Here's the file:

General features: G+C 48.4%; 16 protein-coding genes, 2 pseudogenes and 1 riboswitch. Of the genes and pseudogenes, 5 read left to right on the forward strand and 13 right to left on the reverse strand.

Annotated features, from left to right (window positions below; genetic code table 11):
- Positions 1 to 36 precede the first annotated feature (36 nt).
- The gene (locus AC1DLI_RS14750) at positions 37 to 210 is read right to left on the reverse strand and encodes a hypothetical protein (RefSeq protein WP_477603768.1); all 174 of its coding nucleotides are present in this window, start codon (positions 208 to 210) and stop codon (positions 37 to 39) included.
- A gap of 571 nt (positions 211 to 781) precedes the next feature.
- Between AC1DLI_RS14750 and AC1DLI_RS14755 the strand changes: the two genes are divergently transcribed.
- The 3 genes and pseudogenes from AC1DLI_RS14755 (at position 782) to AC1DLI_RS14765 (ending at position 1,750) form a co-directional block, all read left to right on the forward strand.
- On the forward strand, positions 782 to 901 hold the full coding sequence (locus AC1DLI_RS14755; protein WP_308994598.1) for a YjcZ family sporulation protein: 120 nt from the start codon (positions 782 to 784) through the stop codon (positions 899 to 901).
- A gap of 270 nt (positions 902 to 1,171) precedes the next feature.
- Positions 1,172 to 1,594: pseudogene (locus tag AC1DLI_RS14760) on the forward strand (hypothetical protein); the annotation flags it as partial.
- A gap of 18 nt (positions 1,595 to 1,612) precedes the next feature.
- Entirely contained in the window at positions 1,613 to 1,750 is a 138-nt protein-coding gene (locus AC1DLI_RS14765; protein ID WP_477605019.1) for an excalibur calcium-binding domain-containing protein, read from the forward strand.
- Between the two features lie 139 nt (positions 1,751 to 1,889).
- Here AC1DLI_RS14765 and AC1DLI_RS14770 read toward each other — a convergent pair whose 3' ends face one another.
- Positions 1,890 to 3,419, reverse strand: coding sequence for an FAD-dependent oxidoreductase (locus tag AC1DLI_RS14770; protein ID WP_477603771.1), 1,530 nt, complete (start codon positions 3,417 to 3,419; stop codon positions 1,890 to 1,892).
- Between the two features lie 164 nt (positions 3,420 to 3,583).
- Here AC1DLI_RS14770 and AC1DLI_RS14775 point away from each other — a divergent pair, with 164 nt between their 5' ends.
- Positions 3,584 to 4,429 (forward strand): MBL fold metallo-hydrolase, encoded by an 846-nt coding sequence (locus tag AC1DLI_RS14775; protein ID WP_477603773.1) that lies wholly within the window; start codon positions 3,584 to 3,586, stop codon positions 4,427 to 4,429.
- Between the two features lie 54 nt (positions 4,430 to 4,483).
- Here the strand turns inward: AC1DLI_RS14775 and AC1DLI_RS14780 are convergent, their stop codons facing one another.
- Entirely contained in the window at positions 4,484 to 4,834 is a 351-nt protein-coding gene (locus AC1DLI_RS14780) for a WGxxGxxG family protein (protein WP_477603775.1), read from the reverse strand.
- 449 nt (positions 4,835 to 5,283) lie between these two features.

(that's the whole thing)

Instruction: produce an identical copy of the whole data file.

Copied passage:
General features: G+C 48.4%; 16 protein-coding genes, 2 pseudogenes and 1 riboswitch. Of the genes and pseudogenes, 5 read left to right on the forward strand and 13 right to left on the reverse strand.

Annotated features, from left to right (window positions below; genetic code table 11):
- Positions 1 to 36 precede the first annotated feature (36 nt).
- The gene (locus AC1DLI_RS14750) at positions 37 to 210 is read right to left on the reverse strand and encodes a hypothetical protein (RefSeq protein WP_477603768.1); all 174 of its coding nucleotides are present in this window, start codon (positions 208 to 210) and stop codon (positions 37 to 39) included.
- A gap of 571 nt (positions 211 to 781) precedes the next feature.
- Between AC1DLI_RS14750 and AC1DLI_RS14755 the strand changes: the two genes are divergently transcribed.
- The 3 genes and pseudogenes from AC1DLI_RS14755 (at position 782) to AC1DLI_RS14765 (ending at position 1,750) form a co-directional block, all read left to right on the forward strand.
- On the forward strand, positions 782 to 901 hold the full coding sequence (locus AC1DLI_RS14755; protein WP_308994598.1) for a YjcZ family sporulation protein: 120 nt from the start codon (positions 782 to 784) through the stop codon (positions 899 to 901).
- A gap of 270 nt (positions 902 to 1,171) precedes the next feature.
- Positions 1,172 to 1,594: pseudogene (locus tag AC1DLI_RS14760) on the forward strand (hypothetical protein); the annotation flags it as partial.
- A gap of 18 nt (positions 1,595 to 1,612) precedes the next feature.
- Entirely contained in the window at positions 1,613 to 1,750 is a 138-nt protein-coding gene (locus AC1DLI_RS14765; protein ID WP_477605019.1) for an excalibur calcium-binding domain-containing protein, read from the forward strand.
- Between the two features lie 139 nt (positions 1,751 to 1,889).
- Here AC1DLI_RS14765 and AC1DLI_RS14770 read toward each other — a convergent pair whose 3' ends face one another.
- Positions 1,890 to 3,419, reverse strand: coding sequence for an FAD-dependent oxidoreductase (locus tag AC1DLI_RS14770; protein ID WP_477603771.1), 1,530 nt, complete (start codon positions 3,417 to 3,419; stop codon positions 1,890 to 1,892).
- Between the two features lie 164 nt (positions 3,420 to 3,583).
- Here AC1DLI_RS14770 and AC1DLI_RS14775 point away from each other — a divergent pair, with 164 nt between their 5' ends.
- Positions 3,584 to 4,429 (forward strand): MBL fold metallo-hydrolase, encoded by an 846-nt coding sequence (locus tag AC1DLI_RS14775; protein ID WP_477603773.1) that lies wholly within the window; start codon positions 3,584 to 3,586, stop codon positions 4,427 to 4,429.
- Between the two features lie 54 nt (positions 4,430 to 4,483).
- Here the strand turns inward: AC1DLI_RS14775 and AC1DLI_RS14780 are convergent, their stop codons facing one another.
- Entirely contained in the window at positions 4,484 to 4,834 is a 351-nt protein-coding gene (locus AC1DLI_RS14780) for a WGxxGxxG family protein (protein WP_477603775.1), read from the reverse strand.
- 449 nt (positions 4,835 to 5,283) lie between these two features.